Here was a nice park. Joel sat on a bench to read the paper. We kept walking, stopping at a grassy wrinkle of a gully that used to be Philly's municipal sewer system. Jackie flashed a laser pointer at squirrels in the trees. A man in a white North Face jacket jogged briskly into our circle and started shouting: "Hands out of your pockets; get your hands where I can see them!" No one moved. This was the preppiest mugger I'd ever seen. And then four uniformed cops with Smokey the Bear hats and pudgy black pistols at their thighs melted out of the trees and historical markers. North Face had hard little eyes that clacked from side to side as he patted us down and a haircut that started by selecting a setting on the clipper and ended when the sarge said, "Okay, boys, lunch break is over." Someone had called about the laser pointer and thought we had a gun. And Jimmy's heavy beard—graduated from mossy to ursine—probably got a mention, too. The other cops got bored and let their adrenalin flush out their legs, but North Face made sure we all got a little hand time. He asked what a bunch of California beach citizens were doing in chilly downtown Philly, and Jimmy said, so politely and matter-of-factly it should have embarrassed the cops, "We're in a band." Cops always have to ask you the squarest questions when they find out you're in a band (Greg Ginn used to tell them he was a jazz musician; funny because North Face looked like a skinny Henry Rollins), and so North Face said, "dios, huh? That means 'days,' right?" Everybody just looked at the city skyline and said, "Yeah, yeah." At the show, I spilled booze all over one band's posters, but the guilt blew away as they began using unsold T-shirts to open beer bottles. Rebecca never bought the T-shirt—"Not a T-shirt girl," she said with a smile—and a chef and his girlfriend took us home and made us little nests in their living room and cooked us breakfast in the morning. We put a few 10s under the sugar jar, and for future reference, J.P. wrote down the type of air mattresses we'd slept on.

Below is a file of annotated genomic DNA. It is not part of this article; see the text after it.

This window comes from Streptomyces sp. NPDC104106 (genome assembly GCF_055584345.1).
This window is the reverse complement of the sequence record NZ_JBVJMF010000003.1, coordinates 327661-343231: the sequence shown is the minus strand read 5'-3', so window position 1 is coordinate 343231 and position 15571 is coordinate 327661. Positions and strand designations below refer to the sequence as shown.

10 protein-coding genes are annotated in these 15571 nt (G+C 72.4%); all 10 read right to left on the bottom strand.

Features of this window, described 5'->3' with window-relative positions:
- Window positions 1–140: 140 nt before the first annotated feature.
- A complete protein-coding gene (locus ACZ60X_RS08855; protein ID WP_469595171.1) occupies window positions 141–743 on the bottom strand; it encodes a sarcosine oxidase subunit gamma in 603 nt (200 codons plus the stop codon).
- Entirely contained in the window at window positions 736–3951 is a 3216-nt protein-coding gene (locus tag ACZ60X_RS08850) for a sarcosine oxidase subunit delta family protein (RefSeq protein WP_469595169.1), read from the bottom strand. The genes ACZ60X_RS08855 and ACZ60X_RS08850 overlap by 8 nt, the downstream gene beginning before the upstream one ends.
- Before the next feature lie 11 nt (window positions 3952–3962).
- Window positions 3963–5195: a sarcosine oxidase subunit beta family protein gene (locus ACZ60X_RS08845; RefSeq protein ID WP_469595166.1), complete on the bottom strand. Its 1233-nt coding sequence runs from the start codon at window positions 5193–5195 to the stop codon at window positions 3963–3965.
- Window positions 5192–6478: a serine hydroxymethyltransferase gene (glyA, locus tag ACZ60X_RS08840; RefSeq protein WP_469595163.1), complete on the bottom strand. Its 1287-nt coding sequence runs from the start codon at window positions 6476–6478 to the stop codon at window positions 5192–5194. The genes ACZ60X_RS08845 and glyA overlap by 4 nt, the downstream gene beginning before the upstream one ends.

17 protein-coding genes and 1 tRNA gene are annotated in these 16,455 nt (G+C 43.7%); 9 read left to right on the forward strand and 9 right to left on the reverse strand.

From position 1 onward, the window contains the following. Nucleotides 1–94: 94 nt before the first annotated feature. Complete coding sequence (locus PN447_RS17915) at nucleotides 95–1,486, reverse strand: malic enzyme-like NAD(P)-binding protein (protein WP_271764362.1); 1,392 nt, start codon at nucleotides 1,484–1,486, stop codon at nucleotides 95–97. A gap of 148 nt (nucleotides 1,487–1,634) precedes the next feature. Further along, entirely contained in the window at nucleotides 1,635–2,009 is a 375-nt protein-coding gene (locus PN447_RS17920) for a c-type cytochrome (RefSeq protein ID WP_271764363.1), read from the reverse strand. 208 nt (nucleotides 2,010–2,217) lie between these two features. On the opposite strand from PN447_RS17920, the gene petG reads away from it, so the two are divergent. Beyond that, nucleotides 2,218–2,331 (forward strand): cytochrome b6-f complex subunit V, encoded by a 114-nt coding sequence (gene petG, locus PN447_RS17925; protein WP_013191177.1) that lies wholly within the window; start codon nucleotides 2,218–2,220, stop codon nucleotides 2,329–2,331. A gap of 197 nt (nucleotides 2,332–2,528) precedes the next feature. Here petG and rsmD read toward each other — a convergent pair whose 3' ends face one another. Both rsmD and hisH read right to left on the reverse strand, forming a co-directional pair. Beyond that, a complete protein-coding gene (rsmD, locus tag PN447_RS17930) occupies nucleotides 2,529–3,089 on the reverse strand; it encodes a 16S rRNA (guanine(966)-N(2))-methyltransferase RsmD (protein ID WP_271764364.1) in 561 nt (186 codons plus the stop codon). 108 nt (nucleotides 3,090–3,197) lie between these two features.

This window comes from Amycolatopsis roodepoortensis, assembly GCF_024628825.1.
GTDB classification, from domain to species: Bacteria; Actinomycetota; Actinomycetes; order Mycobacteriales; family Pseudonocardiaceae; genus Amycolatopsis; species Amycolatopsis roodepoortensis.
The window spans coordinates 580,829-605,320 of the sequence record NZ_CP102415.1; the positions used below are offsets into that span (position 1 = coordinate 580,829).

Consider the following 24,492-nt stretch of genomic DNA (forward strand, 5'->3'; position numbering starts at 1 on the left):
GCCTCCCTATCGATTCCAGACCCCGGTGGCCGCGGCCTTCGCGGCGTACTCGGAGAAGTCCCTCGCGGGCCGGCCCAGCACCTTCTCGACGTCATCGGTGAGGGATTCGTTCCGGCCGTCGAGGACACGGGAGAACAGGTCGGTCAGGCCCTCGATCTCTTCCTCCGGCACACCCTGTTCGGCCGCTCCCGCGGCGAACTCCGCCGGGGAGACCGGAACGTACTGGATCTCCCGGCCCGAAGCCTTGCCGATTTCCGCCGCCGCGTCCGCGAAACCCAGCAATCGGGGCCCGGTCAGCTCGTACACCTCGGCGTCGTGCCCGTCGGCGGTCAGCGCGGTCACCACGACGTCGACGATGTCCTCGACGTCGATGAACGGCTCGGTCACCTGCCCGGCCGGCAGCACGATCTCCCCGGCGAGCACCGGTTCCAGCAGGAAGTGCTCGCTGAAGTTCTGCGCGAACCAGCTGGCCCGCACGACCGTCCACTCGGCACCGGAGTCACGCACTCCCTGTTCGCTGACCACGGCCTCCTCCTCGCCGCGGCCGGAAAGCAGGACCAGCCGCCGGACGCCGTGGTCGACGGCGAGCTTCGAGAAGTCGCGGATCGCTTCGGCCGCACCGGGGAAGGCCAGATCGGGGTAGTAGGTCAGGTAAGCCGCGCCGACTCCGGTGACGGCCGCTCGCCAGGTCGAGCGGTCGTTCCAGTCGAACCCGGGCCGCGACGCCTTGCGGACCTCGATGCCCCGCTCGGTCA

The industry people had a distinctive kind of skin: scaly and orange from years of smoke blown over them, shiny from the resurrection products they could goo themselves with each morning. They looked like they could talk about Lou Reed for hours. The dios album—recorded in their practice space and mixed in J.P.'s basement—had come out just minutes before, and I overcharged based on customer oiliness. Tonight was the dog show, I guess. Dios had about 25 minutes to demonstrate their potential; to adjust the sentiments of the guy from the Streets, if 50 people in Hawthorne think you're good, then 50 people in Hawthorne think you're good. But if 50 people in New York think you're good, then the whole world thinks you're good. That's why there are bands in Costa Mesa and Long Beach and Anaheim and Lomita that really do deserve to be everywhere—they can't get their shitty cars out of the Pacific Standard zone, and so we get to watch them over and over again for $5 a pop. Feel bad? I sometimes did. But even if the dios guest list had blown out over industry fluff, at least we were in New York. "Starting Five" had a vocal just past the center that went something like, "Make some cash/and buy that classy/lifestyle I been told about." It was the tail of a couplet about space pot or something, but when the doors that kept the bar quieter than the band swung open for a second, I heard Joel doctor the lyric: ". . . that classy/lifestyle I been born without."